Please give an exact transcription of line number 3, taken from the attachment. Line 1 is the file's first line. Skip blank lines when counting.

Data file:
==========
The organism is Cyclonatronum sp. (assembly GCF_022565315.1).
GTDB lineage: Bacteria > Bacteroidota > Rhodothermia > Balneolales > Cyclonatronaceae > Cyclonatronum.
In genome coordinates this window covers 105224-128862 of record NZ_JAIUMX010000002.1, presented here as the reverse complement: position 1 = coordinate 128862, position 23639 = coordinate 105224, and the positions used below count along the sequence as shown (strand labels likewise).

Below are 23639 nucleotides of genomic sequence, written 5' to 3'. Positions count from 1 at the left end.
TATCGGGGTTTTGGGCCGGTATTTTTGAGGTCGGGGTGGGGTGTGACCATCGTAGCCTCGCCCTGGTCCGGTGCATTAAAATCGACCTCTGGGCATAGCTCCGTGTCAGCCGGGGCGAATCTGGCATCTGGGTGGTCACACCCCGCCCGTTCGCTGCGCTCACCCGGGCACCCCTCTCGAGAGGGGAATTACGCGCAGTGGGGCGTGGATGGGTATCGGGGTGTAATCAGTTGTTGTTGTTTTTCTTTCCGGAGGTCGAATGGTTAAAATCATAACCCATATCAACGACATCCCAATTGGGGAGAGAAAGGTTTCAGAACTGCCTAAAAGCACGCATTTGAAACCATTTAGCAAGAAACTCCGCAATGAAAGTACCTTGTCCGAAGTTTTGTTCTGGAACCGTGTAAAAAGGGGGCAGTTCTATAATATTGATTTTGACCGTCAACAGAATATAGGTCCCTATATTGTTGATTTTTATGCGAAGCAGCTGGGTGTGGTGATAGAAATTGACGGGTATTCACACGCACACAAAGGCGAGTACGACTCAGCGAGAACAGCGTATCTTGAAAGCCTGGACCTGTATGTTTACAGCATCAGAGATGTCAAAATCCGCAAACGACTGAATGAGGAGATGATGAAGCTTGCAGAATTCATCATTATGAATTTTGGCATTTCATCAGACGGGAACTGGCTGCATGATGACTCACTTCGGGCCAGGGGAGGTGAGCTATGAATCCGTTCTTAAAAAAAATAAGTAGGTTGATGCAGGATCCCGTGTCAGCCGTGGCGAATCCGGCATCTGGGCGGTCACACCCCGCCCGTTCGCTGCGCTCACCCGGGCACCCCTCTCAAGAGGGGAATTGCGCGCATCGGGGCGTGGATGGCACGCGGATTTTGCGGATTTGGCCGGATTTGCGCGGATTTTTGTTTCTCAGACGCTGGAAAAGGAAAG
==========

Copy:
In genome coordinates this window covers 105224-128862 of record NZ_JAIUMX010000002.1, presented here as the reverse complement: position 1 = coordinate 128862, position 23639 = coordinate 105224, and the positions used below count along the sequence as shown (strand labels likewise).